A Court of Appeal held that a resolution establishing a special assessment district for park and open space maintenance was invalid where a city improperly inflated its voting power by giving voting rights to the city’s open space and park land with the proposed district without proper justification, and where the engineer’s report used to support the assessments failed to adequately separate general benefits from special benefits as required by article XIII D of the California Constitution. (Golden Hill Neighborhood Association, Inc. v. City of San Diego (— Cal.Rptr.3d —-, Cal.App. 4 Dist., September 22, 2011).)
A survey conducted to gauge support for formation of a maintenance assessment district in the Golden Hill community showed 75 percent support for forming a district. The City of San Diego (“City”) hired an engineering firm to prepare a report, and approved a resolution of intent to form a special assessment district, the Greater Golden Hill Maintenance Assessment District (“District”). The City received 1,182 ballots; 635 in favor of forming a district and 547 opposed. The vote for each property was then weighted according to the amount of the proposed assessment for each property, which also resulted in more “yes” votes than “no” votes. The City passed a resolution (“Resolution”) which approved the engineer’s report, ordered the formation of the district, and confirmed the assessments against the District’s properties.
The engineer’s report listed services that would be provided through the assessment such as graffiti and trash removal, landscaping, tree maintenance and beautification. The report provided that the special benefit to each parcel was apportioned based on the linear square footage of the parcel. Additionally, each property was assigned a single family equivalent benefit factor (“SFE”) “based upon the relative intensity of use (trip factor) in relation to a single family home.” Publicly owned parcels were levied upon in the same manner as privately owned property, except for parks and designated open spaces. The report did not give an SFE for the City’s parks and open spaces.
The Golden Hill Neighborhood Association filed a lawsuit to challenge the legality of the District. The trial court found that the formation of the District and its assessments were invalid.
The Court of Appeal held that the Resolution forming the District must be vacated and the assessments imposed by the District invalidated. Article XIII D limits the ability of a local government to levy special assessments against real property. An assessment can be imposed only if a special benefit is conferred on a particular piece of property and the assessment must be in proportion to the special benefit conferred on the property. A vote on a proposed special assessment must be weighted according to the proportional financial obligation of an affected parcel of property.
The Court found that the City failed to meet its burden to show the assessments to the parcels in the District were proportional to the special benefits the parcels received. The Court was unable to determine how the assessments for public parks and open spaces were calculated or if the assessment amounts for these parcels were proportional to the special benefits conferred on the parks and open spaces. The Court held that the failure to publicly disclose the method of calculating the SFE and assessment amounts for the City’s parks and open spaces compromised not only the transparency, but the integrity of the election process. The Court found that the City overassessed its own properties without public scrutiny for the purposes of obtaining a majority vote on the special assessment. As a result, the District’s other property owners were deprived of the opportunity to review and challenge the weighting of the vote for the park and open space properties. Because the City failed to show that the assessment amounts charged against the park and open space parcels were proportional to the special benefits conferred on these parcels, the Court ruled that the votes cast by the City for these parcels must be eliminated from the election results. Without the City’s votes for parks and open spaces, there were not enough votes in favor of forming the District. The Court found that the Resolution forming the District must be vacated because the vote to establish the District was invalid.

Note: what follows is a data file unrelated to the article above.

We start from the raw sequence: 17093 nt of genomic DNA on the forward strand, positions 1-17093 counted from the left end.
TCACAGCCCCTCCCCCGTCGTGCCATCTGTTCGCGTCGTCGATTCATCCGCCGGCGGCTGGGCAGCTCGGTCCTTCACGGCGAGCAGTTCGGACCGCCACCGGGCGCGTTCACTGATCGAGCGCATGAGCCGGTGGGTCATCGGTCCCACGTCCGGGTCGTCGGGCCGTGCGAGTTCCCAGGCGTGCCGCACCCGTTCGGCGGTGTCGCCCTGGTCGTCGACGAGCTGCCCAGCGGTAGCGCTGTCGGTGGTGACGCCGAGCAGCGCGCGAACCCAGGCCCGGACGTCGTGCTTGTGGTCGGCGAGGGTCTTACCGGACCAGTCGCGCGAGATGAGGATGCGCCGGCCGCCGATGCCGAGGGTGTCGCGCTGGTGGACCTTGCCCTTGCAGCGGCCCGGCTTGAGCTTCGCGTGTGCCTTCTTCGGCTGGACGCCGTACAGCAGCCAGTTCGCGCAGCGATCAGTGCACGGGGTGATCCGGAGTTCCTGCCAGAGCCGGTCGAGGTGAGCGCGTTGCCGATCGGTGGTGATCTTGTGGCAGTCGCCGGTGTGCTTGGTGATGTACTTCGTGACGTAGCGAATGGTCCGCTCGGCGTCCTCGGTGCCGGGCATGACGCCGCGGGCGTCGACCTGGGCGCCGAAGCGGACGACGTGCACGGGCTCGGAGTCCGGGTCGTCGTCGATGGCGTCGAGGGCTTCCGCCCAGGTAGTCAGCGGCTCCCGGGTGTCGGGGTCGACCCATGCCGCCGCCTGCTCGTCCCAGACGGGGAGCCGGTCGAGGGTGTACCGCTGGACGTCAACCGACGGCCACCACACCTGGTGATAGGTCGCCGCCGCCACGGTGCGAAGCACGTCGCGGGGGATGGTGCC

Additionally, the Court held that the engineer’s report failed to adequately separate the general benefits from the special benefits. Only special benefits are assessable and Article XIII D requires an agency to separate the general benefits from the special benefits that will be conferred on a parcel. Separation and quantification of general and special benefits should be accomplished by apportioning the cost of a service or improvement and then assessing the owner of a parcel for only the portion of the cost representing a special benefit. Here, the engineer’s report did not separate and quantify the general benefits from the special benefits. This failure rendered “the assessment and the formation of the District constitutionally infirm.”
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